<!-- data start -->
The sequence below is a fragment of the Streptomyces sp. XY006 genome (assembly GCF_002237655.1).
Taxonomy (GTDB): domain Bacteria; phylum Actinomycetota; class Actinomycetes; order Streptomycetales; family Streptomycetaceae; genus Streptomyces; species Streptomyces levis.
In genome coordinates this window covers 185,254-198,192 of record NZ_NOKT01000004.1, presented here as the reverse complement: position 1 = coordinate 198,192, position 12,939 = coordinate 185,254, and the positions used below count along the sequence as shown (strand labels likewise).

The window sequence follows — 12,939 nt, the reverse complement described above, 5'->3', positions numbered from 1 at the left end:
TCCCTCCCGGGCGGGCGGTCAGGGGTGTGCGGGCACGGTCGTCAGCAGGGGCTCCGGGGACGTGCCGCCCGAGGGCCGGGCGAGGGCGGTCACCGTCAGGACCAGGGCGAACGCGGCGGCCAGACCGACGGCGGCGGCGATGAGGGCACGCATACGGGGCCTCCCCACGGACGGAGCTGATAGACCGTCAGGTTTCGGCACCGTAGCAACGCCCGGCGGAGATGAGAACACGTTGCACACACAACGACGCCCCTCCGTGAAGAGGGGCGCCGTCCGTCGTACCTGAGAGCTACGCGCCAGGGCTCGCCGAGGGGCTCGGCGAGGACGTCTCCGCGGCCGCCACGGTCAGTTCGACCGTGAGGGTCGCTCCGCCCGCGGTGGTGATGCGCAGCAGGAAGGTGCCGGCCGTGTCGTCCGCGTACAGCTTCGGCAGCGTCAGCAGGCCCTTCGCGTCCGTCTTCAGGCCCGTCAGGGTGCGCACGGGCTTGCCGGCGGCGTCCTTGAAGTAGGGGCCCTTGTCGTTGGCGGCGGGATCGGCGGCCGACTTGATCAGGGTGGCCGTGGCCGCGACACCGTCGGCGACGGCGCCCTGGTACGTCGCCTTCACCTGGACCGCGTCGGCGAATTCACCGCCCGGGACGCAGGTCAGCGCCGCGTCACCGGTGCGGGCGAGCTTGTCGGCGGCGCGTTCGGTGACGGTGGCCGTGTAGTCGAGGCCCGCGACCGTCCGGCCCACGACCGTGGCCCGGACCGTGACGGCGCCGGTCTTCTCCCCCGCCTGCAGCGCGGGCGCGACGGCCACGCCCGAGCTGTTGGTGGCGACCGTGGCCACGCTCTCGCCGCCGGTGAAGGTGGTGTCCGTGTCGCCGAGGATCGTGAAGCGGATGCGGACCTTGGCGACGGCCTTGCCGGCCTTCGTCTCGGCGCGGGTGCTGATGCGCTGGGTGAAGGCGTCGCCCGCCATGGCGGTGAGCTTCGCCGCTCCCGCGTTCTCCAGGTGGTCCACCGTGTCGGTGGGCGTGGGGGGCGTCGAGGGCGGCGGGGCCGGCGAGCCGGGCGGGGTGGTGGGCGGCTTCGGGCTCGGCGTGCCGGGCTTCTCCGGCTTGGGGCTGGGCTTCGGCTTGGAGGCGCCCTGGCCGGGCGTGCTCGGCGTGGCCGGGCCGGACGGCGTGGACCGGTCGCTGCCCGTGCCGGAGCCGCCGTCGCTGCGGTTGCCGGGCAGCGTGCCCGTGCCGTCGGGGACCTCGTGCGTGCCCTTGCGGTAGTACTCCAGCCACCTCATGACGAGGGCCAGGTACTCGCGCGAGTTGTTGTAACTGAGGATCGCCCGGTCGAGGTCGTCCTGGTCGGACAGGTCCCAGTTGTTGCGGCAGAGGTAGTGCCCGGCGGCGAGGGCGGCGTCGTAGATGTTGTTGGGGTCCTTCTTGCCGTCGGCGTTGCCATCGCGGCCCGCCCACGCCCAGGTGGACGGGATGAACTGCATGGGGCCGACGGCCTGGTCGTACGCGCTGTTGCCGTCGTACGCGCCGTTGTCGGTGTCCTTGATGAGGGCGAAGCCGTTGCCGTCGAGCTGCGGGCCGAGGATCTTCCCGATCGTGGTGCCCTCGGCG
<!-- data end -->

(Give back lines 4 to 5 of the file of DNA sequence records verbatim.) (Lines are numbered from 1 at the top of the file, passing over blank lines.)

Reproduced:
The window sequence follows — 12,939 nt, the reverse complement described above, 5'->3', positions numbered from 1 at the left end:
TCCCTCCCGGGCGGGCGGTCAGGGGTGTGCGGGCACGGTCGTCAGCAGGGGCTCCGGGGACGTGCCGCCCGAGGGCCGGGCGAGGGCGGTCACCGTCAGGACCAGGGCGAACGCGGCGGCCAGACCGACGGCGGCGGCGATGAGGGCACGCATACGGGGCCTCCCCACGGACGGAGCTGATAGACCGTCAGGTTTCGGCACCGTAGCAACGCCCGGCGGAGATGAGAACACGTTGCACACACAACGACGCCCCTCCGTGAAGAGGGGCGCCGTCCGTCGTACCTGAGAGCTACGCGCCAGGGCTCGCCGAGGGGCTCGGCGAGGACGTCTCCGCGGCCGCCACGGTCAGTTCGACCGTGAGGGTCGCTCCGCCCGCGGTGGTGATGCGCAGCAGGAAGGTGCCGGCCGTGTCGTCCGCGTACAGCTTCGGCAGCGTCAGCAGGCCCTTCGCGTCCGTCTTCAGGCCCGTCAGGGTGCGCACGGGCTTGCCGGCGGCGTCCTTGAAGTAGGGGCCCTTGTCGTTGGCGGCGGGATCGGCGGCCGACTTGATCAGGGTGGCCGTGGCCGCGACACCGTCGGCGACGGCGCCCTGGTACGTCGCCTTCACCTGGACCGCGTCGGCGAATTCACCGCCCGGGACGCAGGTCAGCGCCGCGTCACCGGTGCGGGCGAGCTTGTCGGCGGCGCGTTCGGTGACGGTGGCCGTGTAGTCGAGGCCCGCGACCGTCCGGCCCACGACCGTGGCCCGGACCGTGACGGCGCCGGTCTTCTCCCCCGCCTGCAGCGCGGGCGCGACGGCCACGCCCGAGCTGTTGGTGGCGACCGTGGCCACGCTCTCGCCGCCGGTGAAGGTGGTGTCCGTGTCGCCGAGGATCGTGAAGCGGATGCGGACCTTGGCGACGGCCTTGCCGGCCTTCGTCTCGGCGCGGGTGCTGATGCGCTGGGTGAAGGCGTCGCCCGCCATGGCGGTGAGCTTCGCCGCTCCCGCGTTCTCCAGGTGGTCCACCGTGTCGGTGGGCGTGGGGGGCGTCGAGGGCGGCGGGGCCGGCGAGCCGGGCGGGGTGGTGGGCGGCTTCGGGCTCGGCGTGCCGGGCTTCTCCGGCTTGGGGCTGGGCTTCGGCTTGGAGGCGCCCTGGCCGGGCGTGCTCGGCGTGGCCGGGCCGGACGGCGTGGACCGGTCGCTGCCCGTGCCGGAGCCGCCGTCGCTGCGGTTGCCGGGCAGCGTGCCCGTGCCGTCGGGGACCTCGTGCGTGCCCTTGCGGTAGTACTCCAGCCACCTCATGACGAGGGCCAGGTACTCGCGCGAGTTGTTGTAACTGAGGATCGCCCGGTCGAGGTCGTCCTGGTCGGACAGGTCCCAGTTGTTGCGGCAGAGGTAGTGCCCGGCGGCGAGGGCGGCGTCGTAGATGTTGTTGGGGTCCTTCTTGCCGTCGGCGTTGCCATCGCGGCCCGCCCACGCCCAGGTGGACGGGATGAACTGCATGGGGCCGACGGCCTGGTCGTACGCGCTGTTGCCGTCGTACGCGCCGTTGTCGGTGTCCTTGATGAGGGCGAAGCCGTTGCCGTCGAGCTGCGGGCCGAGGATCTTCCCGATCGTGGTGCCCTCGGCG